Glossary/Record Paradigm and Graph Paradigm

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The XML tree mindset and the Resource Description Framework (RDF) graph mindset were present in the DC community almost from the start, causing the confusion and talking-past-each-other that still persists today.

At the first workshop in 1995, the task was seen as that of defining "elements" for "records" -- basically, the XML mindset. By saying that all elements were "optional and repeatable", a message was reinforced that the Dublin Core provided a "functional" vocabulary -- i.e., a set of terms intended to be used together to describe things of a certain type.

By the latest in 1999-2000, when the first set of "qualifiers" was prepared, it was clear that the resulting vocabulary lacked the functional coherence of the DC-15. By then, the notion that DCMI metadata terms were a "vocabulary" was in ascendance. That's also precisely when the notion of the application profile (AP) was put forth -- the idea being that DC-15 plus qualifiers provided a set of terms which could be used selectively, together with terms from other sources, themselves used selectively, to address specific requirements. The notion, then, that further uncontrolled expansion could make the DCMI metadata terms, as a whole, even more spotty, ad-hoc, amorphous, and unmaintainable, led in 2001 to the establishment of the DCMI Usage Board.

In the meantime, the XML-mindset notion that DCMI metadata terms -- qualifiers included -- constituted a functional vocabulary, lived on in the notion that the entire term set should form the basis of a "qualfied Dublin Core" format.

It was clear that people needed more precise, specialized descriptions, but it was also clear that trying to specialize in all directions at once would lead to an unmaintainable muddle. Hence the emphasis on APs.

XML defines purely syntactic elements. There is no general semantic interpretation for XML elements -- each XML schema defines its own tree structure. Attributes in XML, as far as can be seen, can hold pretty much any type of information one wants to package together at that point. There may exist an out-of-band specification (e.g., in a separate PDF or HTML document) to explain to humans what the information means, and one can use that specification to design applications that do meaningful things with the information, but the parser is just traversing the ad-hoc tree format assigning values to placeholders.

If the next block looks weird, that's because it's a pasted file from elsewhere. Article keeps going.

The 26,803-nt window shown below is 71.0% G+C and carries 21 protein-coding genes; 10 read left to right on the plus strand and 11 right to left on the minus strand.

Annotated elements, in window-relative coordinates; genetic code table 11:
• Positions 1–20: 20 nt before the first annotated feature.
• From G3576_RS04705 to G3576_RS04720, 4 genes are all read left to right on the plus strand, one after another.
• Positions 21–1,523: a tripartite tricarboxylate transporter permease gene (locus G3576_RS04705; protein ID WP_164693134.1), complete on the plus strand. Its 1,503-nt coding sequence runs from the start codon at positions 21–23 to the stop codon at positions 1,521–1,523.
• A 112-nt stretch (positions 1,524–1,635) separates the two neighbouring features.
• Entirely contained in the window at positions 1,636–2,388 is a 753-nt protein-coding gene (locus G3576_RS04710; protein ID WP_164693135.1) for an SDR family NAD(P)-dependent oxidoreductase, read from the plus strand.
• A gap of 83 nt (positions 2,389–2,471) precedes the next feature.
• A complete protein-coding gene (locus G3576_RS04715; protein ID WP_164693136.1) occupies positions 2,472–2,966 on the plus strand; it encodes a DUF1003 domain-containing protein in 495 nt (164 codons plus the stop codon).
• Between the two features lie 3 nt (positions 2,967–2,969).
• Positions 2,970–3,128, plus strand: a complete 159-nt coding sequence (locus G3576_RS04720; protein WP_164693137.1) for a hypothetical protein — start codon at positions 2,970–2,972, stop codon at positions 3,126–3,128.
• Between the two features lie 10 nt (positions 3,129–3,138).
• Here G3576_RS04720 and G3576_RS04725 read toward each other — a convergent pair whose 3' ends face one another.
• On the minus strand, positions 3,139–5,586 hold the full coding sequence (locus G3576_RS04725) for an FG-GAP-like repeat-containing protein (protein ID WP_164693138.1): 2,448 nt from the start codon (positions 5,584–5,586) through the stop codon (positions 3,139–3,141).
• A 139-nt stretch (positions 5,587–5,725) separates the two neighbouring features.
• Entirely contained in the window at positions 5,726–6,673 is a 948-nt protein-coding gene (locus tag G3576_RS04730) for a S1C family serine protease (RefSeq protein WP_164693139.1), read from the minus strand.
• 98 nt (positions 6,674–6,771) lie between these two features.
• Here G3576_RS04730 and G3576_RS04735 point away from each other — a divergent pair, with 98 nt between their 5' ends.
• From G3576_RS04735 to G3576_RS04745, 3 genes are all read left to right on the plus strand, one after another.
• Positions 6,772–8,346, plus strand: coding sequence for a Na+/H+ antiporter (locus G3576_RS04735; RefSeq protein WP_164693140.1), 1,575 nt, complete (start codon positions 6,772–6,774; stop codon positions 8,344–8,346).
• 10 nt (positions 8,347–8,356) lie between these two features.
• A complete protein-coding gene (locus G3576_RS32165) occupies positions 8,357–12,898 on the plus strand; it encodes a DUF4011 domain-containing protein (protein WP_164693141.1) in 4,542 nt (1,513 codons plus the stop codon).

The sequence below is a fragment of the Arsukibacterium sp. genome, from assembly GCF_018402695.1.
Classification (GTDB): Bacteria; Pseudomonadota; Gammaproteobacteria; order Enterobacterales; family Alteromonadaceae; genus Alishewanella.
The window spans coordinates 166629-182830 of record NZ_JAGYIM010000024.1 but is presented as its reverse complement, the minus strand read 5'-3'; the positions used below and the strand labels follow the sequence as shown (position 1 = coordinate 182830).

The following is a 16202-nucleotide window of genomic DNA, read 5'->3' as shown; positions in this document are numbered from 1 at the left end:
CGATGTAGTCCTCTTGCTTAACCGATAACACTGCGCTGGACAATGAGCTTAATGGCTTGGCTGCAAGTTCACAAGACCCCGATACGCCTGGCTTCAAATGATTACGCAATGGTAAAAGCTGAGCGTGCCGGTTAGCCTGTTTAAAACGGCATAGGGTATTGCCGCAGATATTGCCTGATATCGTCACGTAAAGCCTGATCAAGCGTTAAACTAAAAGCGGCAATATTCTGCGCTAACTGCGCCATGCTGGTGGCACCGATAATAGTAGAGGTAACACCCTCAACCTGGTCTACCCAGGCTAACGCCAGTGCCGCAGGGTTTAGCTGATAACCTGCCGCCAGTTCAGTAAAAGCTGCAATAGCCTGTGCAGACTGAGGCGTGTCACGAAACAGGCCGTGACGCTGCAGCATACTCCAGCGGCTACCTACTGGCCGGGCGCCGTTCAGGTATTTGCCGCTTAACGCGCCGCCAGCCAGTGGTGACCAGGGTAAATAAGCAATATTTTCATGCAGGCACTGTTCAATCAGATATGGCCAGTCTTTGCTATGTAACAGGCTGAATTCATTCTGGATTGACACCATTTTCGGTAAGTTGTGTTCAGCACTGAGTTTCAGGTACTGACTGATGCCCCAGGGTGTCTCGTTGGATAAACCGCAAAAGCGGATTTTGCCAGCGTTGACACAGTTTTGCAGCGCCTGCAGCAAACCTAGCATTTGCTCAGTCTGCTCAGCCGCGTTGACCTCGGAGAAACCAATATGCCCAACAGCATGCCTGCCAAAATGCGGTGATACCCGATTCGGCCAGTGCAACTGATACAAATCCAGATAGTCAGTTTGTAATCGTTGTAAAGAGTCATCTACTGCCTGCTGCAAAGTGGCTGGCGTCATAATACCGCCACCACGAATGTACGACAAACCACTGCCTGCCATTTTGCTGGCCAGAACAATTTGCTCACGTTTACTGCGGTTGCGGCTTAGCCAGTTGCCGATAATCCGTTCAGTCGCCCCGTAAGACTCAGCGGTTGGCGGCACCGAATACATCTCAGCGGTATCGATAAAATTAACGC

RDF, in contrast, uses terms with underlying grammatical categories in the context of meaningful statements -- categories that are recognizably similar to the nouns and verbs of natural language. RDF is a general-purpose language, designed by humans for use by humans and machines.

The problem is that we are in the middle of a sudden (20-year?) shift from a predominantly print world to a predominantly digital world. It is not scalable (in the present) or preservable (for the future) to invent new languages, such as XML formats, for every application in the absence of an RDF interpretation -- RDF being the only general-purpose grammar of data, with traction, that we currently have. The scale and speed of this transformation also virtually guarantees that any applications and user-facing interfaces we use today will at some point, probably soon, be superseded. Data that cannot "speak for itself" is vulnerable to becoming irrelevant.

Not only are applications increasingly expected to be "linkable" (in the present), but we hope they will be interpretable (in the future). Not that anyone needs to abandon XML, but arguably, to continue pouring culturally important information into ad-hoc data formats -- in the absence of well-defined interpretations as triples -- is like making statements without grammar, and creating data without URIs is like saying things without proper footnotes citing sources. Cultural memory institutions should live by the scholarly ethos, by which things like grammar and footnotes are essential, and the language of triples represents the application of that ethos to data itself.

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